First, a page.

AML guidance – reporting breaches
Published 21 February 2022
The guidance on this page concerns reporting serious breaches of the Money Laundering and Terrorist Financing (Amendment) Regulations 2019 (the MLRs) to us and your obligations to do so. This guidance does not explore submitting suspicious activity reports (SARs) to the National Crime Agency (NCA). For guidance on suspicious activity reporting, please see our webinar on SARs and the Legal Sector Affinity Group Anti-Money Laundering Guidance for the Legal Sector 2021.
The MLRs set out activities of work that could be targeted by money launderers.
Around two-thirds of the firms we authorise fall within the scope of the money laundering regulations and for which we act as a ‘professional body supervisor’. In this role, we have a duty to make sure that firms we supervise comply with the regulations and have appropriate controls in place.
Am I required to report breaches of the Money Laundering Regulations?
You must report serious breaches of the money laundering regulations to us. Schedule 4 (12) of the regulations state that supervisors must collect information regarding 'the number of contraventions of these Regulations committed by supervised persons'.
Serious breaches are where there are:
- serious or persistent compliance failures involving safeguards designed to prevent money laundering
- clear risks of money-laundering activity taking place, or
- where there has been potential loss or harm to businesses or individuals.
Our reporting and notification guidance gives further information on solicitors’ wider obligations to report serious breaches of regulatory arrangements to us under paragraphs 3.9 of our Code of Conduct for individuals and 7.7 of our Code of Conduct for firms. This guidance includes information on disclosing to us confidentially.
Self-reporting breaches of the MLRs is considered a mitigating factor when we are investigating breaches. Please review our AML-specific enforcement topic guide for further information on where we are likely to impose a sanction after a breach has been reported.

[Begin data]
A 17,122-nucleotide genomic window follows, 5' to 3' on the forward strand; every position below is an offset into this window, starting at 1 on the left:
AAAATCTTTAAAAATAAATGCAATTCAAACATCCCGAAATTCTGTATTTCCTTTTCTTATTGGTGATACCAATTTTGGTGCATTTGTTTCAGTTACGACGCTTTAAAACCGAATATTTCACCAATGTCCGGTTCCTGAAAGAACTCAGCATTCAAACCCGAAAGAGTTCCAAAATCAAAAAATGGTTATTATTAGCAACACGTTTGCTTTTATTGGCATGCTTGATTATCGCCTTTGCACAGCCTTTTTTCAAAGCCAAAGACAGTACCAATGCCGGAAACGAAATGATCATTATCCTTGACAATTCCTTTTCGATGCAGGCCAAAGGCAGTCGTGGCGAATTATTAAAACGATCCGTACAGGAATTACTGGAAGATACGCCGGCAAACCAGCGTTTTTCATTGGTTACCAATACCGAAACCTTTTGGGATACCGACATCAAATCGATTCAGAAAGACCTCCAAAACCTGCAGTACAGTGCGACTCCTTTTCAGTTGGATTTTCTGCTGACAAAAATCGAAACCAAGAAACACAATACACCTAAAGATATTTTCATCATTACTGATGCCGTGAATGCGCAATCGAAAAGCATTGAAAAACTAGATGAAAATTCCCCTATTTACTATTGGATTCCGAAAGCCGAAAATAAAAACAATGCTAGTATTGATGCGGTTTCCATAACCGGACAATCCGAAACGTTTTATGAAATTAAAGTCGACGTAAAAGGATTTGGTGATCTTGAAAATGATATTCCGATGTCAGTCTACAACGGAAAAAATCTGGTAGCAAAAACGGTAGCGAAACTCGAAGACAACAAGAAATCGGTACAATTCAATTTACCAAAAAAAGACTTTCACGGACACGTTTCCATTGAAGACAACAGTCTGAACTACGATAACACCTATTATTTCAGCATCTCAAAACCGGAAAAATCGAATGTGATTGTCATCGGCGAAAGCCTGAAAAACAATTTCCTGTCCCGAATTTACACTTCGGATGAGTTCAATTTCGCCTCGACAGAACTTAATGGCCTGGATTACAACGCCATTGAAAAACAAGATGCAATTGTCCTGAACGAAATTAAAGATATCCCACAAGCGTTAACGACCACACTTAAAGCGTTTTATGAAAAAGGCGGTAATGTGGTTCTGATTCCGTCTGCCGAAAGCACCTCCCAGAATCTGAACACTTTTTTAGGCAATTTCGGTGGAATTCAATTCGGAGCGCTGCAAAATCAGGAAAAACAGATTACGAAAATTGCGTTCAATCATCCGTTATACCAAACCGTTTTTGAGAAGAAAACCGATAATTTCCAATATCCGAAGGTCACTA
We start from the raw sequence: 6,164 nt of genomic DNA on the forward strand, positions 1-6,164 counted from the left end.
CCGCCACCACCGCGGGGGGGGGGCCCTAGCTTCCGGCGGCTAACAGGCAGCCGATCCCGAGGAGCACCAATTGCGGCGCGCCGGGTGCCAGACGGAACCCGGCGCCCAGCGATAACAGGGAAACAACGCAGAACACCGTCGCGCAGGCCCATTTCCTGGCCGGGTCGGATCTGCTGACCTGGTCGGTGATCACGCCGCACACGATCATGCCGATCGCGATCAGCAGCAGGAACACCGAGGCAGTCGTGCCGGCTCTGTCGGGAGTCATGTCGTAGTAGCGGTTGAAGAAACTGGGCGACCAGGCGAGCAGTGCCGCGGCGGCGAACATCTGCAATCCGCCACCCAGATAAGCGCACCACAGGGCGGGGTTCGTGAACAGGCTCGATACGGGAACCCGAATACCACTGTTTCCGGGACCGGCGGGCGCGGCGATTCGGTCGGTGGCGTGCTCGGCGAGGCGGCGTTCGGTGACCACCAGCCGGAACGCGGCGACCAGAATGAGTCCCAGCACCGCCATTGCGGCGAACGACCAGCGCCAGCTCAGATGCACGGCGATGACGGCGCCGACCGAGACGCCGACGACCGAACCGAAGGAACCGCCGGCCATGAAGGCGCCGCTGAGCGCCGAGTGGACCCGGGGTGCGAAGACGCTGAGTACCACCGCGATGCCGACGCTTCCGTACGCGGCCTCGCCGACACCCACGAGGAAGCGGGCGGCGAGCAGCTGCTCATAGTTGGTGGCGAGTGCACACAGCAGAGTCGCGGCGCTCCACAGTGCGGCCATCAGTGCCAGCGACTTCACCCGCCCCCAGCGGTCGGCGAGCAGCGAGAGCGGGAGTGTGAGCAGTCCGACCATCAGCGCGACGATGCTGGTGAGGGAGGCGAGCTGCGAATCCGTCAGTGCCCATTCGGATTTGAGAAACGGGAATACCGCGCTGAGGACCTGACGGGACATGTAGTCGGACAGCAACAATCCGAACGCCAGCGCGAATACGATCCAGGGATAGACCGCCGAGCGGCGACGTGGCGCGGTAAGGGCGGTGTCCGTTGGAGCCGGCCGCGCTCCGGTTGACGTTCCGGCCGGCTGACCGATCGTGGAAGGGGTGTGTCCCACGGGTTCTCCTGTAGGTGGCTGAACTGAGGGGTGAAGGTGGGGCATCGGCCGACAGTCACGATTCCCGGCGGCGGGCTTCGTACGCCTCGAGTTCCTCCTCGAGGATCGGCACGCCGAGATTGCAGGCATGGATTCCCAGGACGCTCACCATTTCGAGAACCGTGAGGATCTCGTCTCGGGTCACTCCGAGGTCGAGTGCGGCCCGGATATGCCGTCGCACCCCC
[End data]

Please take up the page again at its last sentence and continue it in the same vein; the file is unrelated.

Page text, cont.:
Reports are useful to us as they inform our supervisory activities and can bring to our attention serious breaches that we need to assess and potentially investigate. We recognise the need to balance these requirements with the possible burden that reporting places on firms of solicitors.
What sort of breaches should be reported?
The principles of what could constitute serious breaches of the MLRs are as follows (this is not an exhaustive list):
- Intentional or reckless breaches of legal requirements in relation to applicable anti-money laundering legislation or regulation
- Systemic regulatory breaches associated with a failure of AML-related policies, controls or procedures
- The facilitation of business activities which bear the hallmarks of money-laundering activity (this does not replace the legal requirement to file a SAR where appropriate)
You do not need to report one-off breaches of the regulations which are limited in scope and impact.
How do I report breaches?
If you wish to report breaches of the money laundering regulations to us, there are two avenues available:
Red alert phone line
Please advise us if you wish to disclose confidentially. We need to know this so we can assess the risk and decide what action we should take.
Should I still report suspicion?
Any reports to us do not remove the legal requirement to file a SAR with the NCA where appropriate.
If unsure when and where to report, please call our Professional Ethics helpline for further guidance.